5.14.1 With the exception of incidental leakage through joints or cooling ducts in the inlet system
(either into or out of the system), all air entering the engine must enter the bodywork through
a maximum of two inlets which are located:
a) Between the front of the cockpit entry template and a point 500mm forward of the rear
wheel centre line longitudinally.
b) No less than 200mm above the reference plane vertically.
c) On vertical cross‐sections parallel to C‐C.
Furthermore, any such inlets must be visible in their entirety when viewed from the front of
the car without the driver seated in the car and with the secondary roll structure and
associated fairing removed (see Article 15.2.6).
The compressor is an engine ancillary so you are not allowed to go somewhere else than to combustion chamber in the end with the air that passed the compressor. At least that's my interpretation of it.

Thanks.

Would the compressor be allowed to drive an 'external stage' to generate airflow? It would be exhaust driven, but not be a part of the combustion product?

Or alternately, if there was enough benefit, a compressor directly off the battery. I am not too technical on aero, but what I was thinking along is the air equivalent of a surface effect ship (MALS) or to prevent/cause stall without directly 'blowing' the wing.
A further regulation:

5.8.1 With the exception of incidental leakage through joints (either into or out of the system) and power unit breather fluids, all and only the fluids entering the compressor inlet and fuel injectors must exit from the engine exhaust system.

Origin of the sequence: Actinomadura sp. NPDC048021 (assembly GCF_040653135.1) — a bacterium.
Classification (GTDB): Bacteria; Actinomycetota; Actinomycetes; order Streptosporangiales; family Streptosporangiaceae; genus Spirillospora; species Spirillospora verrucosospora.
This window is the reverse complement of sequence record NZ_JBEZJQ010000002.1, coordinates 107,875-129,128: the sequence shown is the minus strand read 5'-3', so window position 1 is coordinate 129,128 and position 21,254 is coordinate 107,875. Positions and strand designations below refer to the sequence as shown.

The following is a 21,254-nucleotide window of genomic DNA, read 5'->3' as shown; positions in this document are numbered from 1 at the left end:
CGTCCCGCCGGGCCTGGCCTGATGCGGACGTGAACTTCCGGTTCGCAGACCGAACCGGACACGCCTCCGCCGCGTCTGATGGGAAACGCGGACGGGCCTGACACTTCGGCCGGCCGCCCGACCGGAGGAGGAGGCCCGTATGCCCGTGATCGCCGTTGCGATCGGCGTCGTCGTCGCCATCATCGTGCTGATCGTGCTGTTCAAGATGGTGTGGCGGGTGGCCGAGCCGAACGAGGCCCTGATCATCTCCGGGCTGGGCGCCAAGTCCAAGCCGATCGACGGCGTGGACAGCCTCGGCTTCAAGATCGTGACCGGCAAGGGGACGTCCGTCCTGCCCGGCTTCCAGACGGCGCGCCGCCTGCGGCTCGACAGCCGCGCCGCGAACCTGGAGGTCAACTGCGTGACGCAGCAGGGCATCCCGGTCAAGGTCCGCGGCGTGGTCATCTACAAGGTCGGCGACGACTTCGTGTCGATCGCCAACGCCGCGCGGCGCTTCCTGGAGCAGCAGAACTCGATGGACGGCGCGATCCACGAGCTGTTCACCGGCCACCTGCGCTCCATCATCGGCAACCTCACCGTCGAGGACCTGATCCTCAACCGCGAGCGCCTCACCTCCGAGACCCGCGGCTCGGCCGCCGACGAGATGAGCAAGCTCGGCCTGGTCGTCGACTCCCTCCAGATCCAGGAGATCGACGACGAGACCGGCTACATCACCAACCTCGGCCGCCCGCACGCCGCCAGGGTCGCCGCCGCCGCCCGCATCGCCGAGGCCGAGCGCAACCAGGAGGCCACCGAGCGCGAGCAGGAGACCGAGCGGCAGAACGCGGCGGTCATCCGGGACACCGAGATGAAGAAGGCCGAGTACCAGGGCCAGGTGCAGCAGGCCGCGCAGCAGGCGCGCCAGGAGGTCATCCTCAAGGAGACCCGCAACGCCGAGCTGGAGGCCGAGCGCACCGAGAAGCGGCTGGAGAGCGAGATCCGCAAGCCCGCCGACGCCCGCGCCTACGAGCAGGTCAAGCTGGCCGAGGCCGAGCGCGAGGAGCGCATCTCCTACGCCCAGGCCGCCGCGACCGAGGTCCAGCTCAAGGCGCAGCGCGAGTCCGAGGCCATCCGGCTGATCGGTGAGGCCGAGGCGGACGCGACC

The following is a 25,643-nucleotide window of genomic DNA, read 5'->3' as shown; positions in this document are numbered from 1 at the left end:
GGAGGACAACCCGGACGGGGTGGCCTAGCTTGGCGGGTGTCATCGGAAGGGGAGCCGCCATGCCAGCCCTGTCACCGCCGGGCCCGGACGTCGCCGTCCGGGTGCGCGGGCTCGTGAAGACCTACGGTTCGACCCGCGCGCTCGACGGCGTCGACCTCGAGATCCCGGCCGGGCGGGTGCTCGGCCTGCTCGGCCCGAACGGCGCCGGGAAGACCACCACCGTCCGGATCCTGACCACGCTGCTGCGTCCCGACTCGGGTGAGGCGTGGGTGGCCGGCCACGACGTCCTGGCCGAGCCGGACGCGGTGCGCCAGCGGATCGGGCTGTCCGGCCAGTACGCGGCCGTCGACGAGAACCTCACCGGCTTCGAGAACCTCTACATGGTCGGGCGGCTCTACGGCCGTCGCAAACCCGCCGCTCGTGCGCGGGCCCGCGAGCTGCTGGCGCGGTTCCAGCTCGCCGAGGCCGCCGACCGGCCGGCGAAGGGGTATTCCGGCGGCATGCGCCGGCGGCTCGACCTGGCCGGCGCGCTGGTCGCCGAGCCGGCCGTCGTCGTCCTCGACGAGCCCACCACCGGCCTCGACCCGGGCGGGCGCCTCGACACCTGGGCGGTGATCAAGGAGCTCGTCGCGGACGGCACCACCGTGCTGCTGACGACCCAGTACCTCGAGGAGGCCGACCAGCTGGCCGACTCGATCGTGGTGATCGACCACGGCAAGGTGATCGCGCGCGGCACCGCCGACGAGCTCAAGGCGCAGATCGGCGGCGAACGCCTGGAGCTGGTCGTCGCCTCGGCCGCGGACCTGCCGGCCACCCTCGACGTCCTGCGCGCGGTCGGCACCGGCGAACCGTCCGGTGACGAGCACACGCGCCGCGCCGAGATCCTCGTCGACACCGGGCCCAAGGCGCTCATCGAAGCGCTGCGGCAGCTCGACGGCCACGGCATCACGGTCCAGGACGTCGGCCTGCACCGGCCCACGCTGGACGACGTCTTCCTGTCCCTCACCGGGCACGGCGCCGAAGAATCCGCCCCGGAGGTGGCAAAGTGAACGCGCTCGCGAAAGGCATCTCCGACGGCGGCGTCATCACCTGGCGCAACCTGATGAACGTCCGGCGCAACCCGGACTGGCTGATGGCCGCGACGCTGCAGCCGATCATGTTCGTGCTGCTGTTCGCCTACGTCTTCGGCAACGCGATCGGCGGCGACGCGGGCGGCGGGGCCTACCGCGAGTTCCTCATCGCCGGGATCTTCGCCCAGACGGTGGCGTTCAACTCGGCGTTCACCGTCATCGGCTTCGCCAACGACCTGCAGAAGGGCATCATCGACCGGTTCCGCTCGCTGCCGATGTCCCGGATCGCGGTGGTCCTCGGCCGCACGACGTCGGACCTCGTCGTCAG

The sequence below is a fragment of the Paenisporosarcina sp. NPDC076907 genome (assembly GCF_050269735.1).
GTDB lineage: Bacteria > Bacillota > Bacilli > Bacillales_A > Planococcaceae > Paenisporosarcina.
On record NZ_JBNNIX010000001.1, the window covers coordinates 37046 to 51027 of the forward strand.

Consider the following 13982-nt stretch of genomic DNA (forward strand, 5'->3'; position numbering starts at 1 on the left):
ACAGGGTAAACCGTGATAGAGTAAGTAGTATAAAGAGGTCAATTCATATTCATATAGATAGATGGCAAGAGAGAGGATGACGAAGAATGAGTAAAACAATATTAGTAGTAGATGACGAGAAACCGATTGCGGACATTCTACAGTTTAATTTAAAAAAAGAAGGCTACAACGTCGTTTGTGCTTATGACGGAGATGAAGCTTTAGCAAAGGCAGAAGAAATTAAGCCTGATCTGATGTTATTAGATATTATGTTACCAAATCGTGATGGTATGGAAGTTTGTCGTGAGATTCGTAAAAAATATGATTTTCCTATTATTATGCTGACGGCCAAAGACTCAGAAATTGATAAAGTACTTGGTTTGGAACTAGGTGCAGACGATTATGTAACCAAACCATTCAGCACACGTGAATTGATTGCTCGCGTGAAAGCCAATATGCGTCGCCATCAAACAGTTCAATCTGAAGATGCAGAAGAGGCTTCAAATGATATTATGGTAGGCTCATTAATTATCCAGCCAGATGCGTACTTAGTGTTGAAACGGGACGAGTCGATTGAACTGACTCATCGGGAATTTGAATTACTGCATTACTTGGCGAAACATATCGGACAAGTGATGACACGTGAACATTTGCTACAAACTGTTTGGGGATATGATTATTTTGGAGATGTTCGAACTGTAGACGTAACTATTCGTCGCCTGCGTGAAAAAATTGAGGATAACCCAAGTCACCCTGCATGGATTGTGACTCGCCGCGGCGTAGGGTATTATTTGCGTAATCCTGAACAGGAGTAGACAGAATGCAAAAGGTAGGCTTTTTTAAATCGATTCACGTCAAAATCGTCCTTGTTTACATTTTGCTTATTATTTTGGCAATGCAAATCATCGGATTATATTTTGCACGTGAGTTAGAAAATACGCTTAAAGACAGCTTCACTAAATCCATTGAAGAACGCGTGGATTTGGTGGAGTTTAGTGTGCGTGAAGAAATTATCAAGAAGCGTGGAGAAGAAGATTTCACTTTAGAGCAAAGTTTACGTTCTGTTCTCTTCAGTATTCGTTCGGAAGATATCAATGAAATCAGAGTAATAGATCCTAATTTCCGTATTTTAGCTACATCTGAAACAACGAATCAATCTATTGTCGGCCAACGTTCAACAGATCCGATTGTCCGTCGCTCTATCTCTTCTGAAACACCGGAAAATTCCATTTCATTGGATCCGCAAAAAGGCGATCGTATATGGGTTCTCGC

Fortune favours the prepared; she has no favourites and takes no sides.
Truth is confirmed by inspection and delay; falsehood by haste and uncertainty : Tacitus

Dr. Acula
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Joined: Sat Jul 28, 2018 12:23 pm

Re: Why does FIA always ban blown exhausts?

Post by Dr. Acula » Mon Mar 18, 2019 6:56 pm

Big Tea wrote:
Mon Mar 18, 2019 6:22 pm
Thanks.

Would the compressor be allowed to drive an 'external stage' to generate airflow? It would be exhaust driven, but not be a part of the combustion product?

Or alternately, if there was enough benefit, a compressor directly off the battery. I am not too technical on aero, but what I was thinking along is the air equivalent of a surface effect ship (MALS) or to prevent/cause stall without directly 'blowing' the wing.
It's only one single stage compressor allowed. Also a compressor only for aero benefits would basically be active aerodynamics.

Big Tea
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User avatar
Joined: Sun Dec 24, 2017 7:57 pm

Re: Why does FIA always ban blown exhausts?

Post by Big Tea » Mon Mar 18, 2019 7:09 pm

Thanks guys
One test is worth a thousand expert opinions

j2004p
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Joined: Wed Mar 31, 2010 5:22 pm

Re: Why does FIA always ban blown exhausts?

Post by j2004p » Mon Mar 18, 2019 7:42 pm

I’ve always seen it that the FIA tend to ban items which would likely result in an R&D arms race in that particular area which would massively benefit the better funded teams as they’d be able to pour far more resource into the technology.

Jolle
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Joined: Wed Jan 29, 2014 9:58 pm
Location: Dordrecht

Re: Why does FIA always ban blown exhausts

Post by Jolle » Tue May 14, 2019 10:30 pm

byronCax wrote:
Tue May 14, 2019 10:10 pm
just received my hel braided lines for my 1985 S3 but why did they give me 5 lines & where does does the xtra one go??? please help
strange place to ask this.... but maybe at the master brake cylinder? or did they give you a clutch hose as well? :P